11.       The VVB is the local co-ordinating partner for the Millennium Volunteering Programme (MVP) that recognises the achievements of young people aged 14-25. During this year, 118 young people registered onto this programme with 49 certificates for 50 hours, 37 certificates for 100 hours and 16 certificates for 200 hours volunteering issued. In addition to the MVP we are also able to offer young people further recognition of their volunteering via the Agored Cymru accreditation in Volunteering and Community Involvement. This is offered at level 1-3 and is funded through the BIG and the 14-19 annual development plan. A total of 27 learners achieved their accreditation in 2013/14.


12.       On our website there is an array of information for both volunteers and recruiting organisations. Potential volunteers can have access to information on volunteering opportunities 24/7, register online, note when the next outreach session is taking place, register as a Millennium Volunteer and see what the latest top 10 volunteering opportunities are. There is also a specific section on young people and volunteering.  


13.       For recruiting organisations there are downloadable newsletters, information on how to apply for funding from the Dish out Dosh Grants Panel and the Millennium Volunteering Programme, help and support on how to gain Investors in Volunteering status as well as a wealth of advice from the free information sheets.


14.       We have increased our presence in the wider Vale and now have shop fronted premises in Llantwit Major. This was an initial 3 month pilot and was launched as part of volunteer’s week. Due to the demand for our service and an additional grant we were able to secure the premises until the end of the financial year. Another success of outreach has been the continuation of our work with Penarth JCP. To ensure diversity when recruiting volunteers we have targeted those who were retired or approaching retirement by linking in with the Vale 50+ Strategic Forum as well as holding regular presentations for Cardiff and Vale Pre-Retirement Society. There has also been a focus on encouraging those who have experienced mental health issues to engage in volunteering where we are now able to offer support through the supported volunteering project.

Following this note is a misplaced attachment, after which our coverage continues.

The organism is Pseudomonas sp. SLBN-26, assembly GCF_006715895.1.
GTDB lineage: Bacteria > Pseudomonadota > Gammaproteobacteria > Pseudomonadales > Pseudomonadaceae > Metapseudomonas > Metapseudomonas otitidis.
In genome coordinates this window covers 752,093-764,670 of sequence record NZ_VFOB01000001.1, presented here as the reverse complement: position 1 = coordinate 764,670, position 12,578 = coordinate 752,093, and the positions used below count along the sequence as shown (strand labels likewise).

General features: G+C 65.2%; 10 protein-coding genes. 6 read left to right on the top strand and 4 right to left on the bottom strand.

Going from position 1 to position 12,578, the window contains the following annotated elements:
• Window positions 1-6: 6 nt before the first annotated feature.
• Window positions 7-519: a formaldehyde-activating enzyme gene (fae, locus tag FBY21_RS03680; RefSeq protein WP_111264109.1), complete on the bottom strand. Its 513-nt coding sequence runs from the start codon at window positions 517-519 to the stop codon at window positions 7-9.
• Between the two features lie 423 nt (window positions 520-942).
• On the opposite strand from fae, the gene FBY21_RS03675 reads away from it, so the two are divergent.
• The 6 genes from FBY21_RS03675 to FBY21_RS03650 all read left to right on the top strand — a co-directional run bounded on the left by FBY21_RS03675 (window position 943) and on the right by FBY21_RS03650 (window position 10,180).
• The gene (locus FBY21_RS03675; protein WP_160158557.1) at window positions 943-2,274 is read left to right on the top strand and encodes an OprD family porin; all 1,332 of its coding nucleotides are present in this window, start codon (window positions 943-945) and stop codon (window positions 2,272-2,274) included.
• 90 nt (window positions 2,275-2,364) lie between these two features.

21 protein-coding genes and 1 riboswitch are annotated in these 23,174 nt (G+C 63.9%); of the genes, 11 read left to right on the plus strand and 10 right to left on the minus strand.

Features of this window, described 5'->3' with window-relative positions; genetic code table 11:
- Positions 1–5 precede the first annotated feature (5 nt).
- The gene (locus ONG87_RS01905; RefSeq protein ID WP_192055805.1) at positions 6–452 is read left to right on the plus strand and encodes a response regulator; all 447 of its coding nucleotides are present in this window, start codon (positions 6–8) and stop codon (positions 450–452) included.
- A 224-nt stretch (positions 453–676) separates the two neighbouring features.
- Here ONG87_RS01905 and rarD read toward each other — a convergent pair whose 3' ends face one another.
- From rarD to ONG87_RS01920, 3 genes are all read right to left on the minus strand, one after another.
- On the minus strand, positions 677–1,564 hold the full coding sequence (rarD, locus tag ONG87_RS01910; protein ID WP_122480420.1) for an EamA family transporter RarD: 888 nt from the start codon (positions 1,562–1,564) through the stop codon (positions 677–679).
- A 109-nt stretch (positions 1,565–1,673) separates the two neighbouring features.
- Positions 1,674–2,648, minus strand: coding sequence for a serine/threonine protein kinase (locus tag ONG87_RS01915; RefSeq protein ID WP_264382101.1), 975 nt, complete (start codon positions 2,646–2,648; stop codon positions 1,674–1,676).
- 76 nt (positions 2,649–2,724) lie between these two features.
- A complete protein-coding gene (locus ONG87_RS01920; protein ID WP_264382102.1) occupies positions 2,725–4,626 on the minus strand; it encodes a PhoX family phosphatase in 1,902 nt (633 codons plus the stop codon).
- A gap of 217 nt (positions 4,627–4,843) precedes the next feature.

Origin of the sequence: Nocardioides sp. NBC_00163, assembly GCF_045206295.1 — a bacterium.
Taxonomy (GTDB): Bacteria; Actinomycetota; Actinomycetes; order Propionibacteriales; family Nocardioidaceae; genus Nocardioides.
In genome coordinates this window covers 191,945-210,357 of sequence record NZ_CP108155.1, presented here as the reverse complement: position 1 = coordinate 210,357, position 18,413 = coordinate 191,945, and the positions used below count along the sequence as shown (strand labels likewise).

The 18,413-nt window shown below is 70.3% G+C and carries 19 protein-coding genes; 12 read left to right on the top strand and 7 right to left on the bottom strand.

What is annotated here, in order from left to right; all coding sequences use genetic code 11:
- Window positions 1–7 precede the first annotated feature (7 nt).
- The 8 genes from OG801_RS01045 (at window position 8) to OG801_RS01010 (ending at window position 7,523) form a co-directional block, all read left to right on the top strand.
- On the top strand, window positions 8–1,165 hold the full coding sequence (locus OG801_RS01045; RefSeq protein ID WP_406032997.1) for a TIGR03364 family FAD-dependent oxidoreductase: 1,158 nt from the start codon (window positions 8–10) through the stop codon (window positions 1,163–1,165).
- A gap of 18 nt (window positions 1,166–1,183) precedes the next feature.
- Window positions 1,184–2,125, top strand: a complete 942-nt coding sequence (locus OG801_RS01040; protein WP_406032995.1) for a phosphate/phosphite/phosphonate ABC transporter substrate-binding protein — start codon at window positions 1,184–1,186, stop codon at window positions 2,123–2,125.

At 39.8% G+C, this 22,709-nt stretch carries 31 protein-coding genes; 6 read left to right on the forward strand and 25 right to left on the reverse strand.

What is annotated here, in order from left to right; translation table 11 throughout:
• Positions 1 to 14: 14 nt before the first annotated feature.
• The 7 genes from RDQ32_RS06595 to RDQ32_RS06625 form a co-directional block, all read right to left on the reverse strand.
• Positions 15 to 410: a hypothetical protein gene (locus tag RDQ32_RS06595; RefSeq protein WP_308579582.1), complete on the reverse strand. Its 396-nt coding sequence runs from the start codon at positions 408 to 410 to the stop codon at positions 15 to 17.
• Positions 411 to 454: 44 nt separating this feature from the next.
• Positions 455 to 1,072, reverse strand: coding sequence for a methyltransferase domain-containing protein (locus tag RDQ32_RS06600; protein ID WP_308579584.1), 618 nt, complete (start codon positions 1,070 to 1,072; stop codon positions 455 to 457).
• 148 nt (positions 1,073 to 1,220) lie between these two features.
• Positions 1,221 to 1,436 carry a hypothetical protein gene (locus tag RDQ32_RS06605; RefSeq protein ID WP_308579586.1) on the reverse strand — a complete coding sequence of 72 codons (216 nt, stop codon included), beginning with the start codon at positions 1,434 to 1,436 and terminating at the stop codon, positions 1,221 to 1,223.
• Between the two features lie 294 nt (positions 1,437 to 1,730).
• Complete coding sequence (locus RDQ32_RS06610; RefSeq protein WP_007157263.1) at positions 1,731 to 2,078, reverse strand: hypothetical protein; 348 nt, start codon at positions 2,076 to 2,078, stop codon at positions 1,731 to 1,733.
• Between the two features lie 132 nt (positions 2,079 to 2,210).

15.       Our volunteers are an essential part of our organisation, and they support us by complementing the role of paid staff and bringing added value and expertise to the organisation. In doing this we ensure they have quality opportunities where the volunteers are able to utilise existing and develop new skills as well as have personal development opportunities.


16.       As part of the other celebrations for Volunteers Weeks we had the annual appreciate event on Kings Square with a range of free activities for all the family. This event was well supported by Third Sector Organisations and volunteers giving their time and skills to make the event a huge success.


Resource Implications (Financial and Employment)

17.       The VVB has negotiated with the Vale of Glamorgan Council a three year deed of grant with a 7% cut that will come to an end in March 2015.


Legal Implications (to include Human Rights Implications)

18.       There are no legal implications arising from this report.


Crime and Disorder Implications

19.       Through working with organisations and volunteers the VVB contributes to reducing crime and disorder.


Equal Opportunities Implications (to include Welsh Language Issues)

20.       The VVB policies, procedures and working practices underpin the work of the organisation and its commitment to equal opportunities.


Corporate/Service Objectives

21.       The work of the VVB contributes to the Council’s priorities for Community Strategy.


Policy Framework and Budget

22.       N/A


Consultation (including Ward Members Consultation)

23.       N/A


Relevant Scrutiny Committee

24.       All Scrutiny Committees.


Background Papers

Vale Volunteer Bureau Annual Review 2013-2014 – Appendix 1


Contact Officer

Alison Steere, Director, Vale Volunteer Bureau.


Officers Consulted



Responsible Officer:

Alison Steere, Director, Vale Volunteer Bureau.